Monday, September 18, 2006

I listened to the terrific radio show This American Life, hosted by Ira Glass from WBEZ in Chicago, last weekend and found myself in tears, pained, and very afraid. The show itself was about unconditional love and featured two stories about parents and their children. One story was about a child who was adopted from a Romanian orphanage at age 7 and came home with severe attachment disorder, among other things; the other was about a family with twin sons, one of whom who has severe autism, and the parents' struggle over that child's institutionalization.

Ok, what got me, though, was the introduction to the show. Here's a portion of the blurb from the show website:

Hard as it is to believe, during the 30's and 40's
a whole school of mental health professionals
decided that unconditional love was a terrible
thing to give a child. The government printed
pamphlets, warning mothers against the dangers
of holding their kids, and even a mothers'
organization endorsed the position that mothers
were dangerous – until psychologist Harry Harlow
did a series of experiments with monkeys that
proved the whole idea was insane.

What Harlow did was to take brand new baby monkeys away from their mothers and put them in cages with substitutes. Some were metal mesh cylinders with bottles of food, some were covered with soft fabric and no food. He was testing the prevailing theory that attachment comes from feeding so if that's all there is to it, the baby monkeys would hang with the food-mommies and not the cozy-mommies. Nope, they'd spend almost all of their time with the cozy-mommies, and leave only to eat or explore. If the cozy-mommies were removed, the baby monkeys were anxious and didn't play; if the cozy-mommies were there, the baby monkeys were confident and soothed. Ok, cozy trumps food. No surprise (anymore) there.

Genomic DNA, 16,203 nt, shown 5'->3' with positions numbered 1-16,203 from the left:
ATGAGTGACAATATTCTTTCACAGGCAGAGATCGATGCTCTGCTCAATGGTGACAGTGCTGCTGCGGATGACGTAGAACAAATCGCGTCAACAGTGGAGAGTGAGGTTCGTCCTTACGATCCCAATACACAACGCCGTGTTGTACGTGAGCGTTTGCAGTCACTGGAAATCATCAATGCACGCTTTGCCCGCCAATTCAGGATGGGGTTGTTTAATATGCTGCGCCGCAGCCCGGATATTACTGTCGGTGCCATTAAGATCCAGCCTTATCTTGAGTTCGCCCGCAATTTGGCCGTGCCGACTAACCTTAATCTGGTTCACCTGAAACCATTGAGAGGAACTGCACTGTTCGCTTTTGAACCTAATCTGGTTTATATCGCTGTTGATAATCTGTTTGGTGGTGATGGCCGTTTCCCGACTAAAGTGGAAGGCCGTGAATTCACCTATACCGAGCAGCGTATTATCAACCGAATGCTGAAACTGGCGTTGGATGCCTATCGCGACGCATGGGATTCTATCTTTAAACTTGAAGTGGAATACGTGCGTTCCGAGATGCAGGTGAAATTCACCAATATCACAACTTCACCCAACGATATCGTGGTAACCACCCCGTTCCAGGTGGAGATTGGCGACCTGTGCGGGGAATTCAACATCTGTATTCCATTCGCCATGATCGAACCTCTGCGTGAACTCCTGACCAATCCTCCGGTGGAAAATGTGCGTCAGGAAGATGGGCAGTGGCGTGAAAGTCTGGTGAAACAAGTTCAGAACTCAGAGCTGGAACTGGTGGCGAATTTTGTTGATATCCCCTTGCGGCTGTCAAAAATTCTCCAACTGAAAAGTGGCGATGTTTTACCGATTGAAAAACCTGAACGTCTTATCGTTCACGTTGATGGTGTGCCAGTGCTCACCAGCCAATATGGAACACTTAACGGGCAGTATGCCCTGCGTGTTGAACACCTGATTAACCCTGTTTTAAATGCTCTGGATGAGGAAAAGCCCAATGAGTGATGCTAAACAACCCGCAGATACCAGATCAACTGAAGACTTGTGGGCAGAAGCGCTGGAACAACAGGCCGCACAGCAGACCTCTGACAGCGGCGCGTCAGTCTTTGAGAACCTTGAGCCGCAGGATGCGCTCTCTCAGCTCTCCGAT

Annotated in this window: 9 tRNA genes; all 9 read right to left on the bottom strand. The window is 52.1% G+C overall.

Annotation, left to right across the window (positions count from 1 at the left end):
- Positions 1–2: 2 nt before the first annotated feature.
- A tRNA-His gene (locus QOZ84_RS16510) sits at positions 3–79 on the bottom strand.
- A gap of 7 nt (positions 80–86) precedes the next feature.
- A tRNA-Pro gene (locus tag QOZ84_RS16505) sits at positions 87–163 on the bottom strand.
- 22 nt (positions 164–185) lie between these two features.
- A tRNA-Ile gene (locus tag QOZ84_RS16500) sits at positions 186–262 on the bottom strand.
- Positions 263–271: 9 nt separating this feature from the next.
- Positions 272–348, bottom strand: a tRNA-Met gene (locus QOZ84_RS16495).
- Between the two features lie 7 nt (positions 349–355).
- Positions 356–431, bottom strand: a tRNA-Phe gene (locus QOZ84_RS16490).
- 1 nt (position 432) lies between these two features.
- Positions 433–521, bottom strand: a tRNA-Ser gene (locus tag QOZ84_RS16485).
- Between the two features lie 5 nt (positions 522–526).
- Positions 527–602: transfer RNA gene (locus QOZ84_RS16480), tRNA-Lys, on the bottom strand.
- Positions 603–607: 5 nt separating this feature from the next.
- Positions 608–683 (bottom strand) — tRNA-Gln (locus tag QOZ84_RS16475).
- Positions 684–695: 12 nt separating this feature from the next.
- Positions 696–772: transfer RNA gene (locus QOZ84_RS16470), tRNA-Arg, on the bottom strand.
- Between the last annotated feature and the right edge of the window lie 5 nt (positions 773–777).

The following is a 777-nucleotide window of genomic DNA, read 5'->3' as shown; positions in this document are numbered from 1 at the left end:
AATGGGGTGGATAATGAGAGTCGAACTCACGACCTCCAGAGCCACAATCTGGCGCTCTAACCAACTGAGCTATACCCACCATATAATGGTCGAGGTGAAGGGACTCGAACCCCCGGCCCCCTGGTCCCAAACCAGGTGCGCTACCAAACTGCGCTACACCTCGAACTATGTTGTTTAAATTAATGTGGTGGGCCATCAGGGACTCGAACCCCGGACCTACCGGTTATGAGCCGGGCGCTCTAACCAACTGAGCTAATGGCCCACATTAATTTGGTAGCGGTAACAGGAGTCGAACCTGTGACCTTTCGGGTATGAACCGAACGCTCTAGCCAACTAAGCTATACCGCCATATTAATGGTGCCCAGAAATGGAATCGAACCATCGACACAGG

Then he upped the ante. He made the evil-mommies. Mommies that shocked the babies, mommies that were spiked to poke into the babies and make them jump off, mommies that had really scarey faces. And here's the part that stabbed me in the heart: Those little baby monkeys returned over and over again to be shocked or poked or scared over and over again; they cooed, they cajoled, they did everything our precious little human babies do when they're trying to get our attention. They did everything they could think of to try to fix the broken relationship with their mommy-figures.

And what does this have to do with me and my family? We haven't seen BabyGirls's birthmother but twice in the last three years despite repeated plans (she's a no-show), emails, phone calls. She lives only a few miles away.

My fear--my gut-wrenching, reduce me to a quivering mass of mommahood fear--is that my beautiful baby will internalize that broken relationship and do everything she can think of to fix it. Does that mean my baby might be more likely to try to identify with her birthmom by also getting pregnant at 16? Might she be more likely to make spectacularly bad choices when it comes to schooling and men (aside from BabyGirl's birthfather who is a gem amongst men) to be a little more like her birthmom? Can I love BabyGirl unconditionally enough, support her enough, to help her through her teenage-hood and come out the other side reasonably healthy and whole?

1 comment:

afrindiemum said...

ugh. i worry about that every day.

like someone said on my blog - acknowledging is the first step toward fixing it.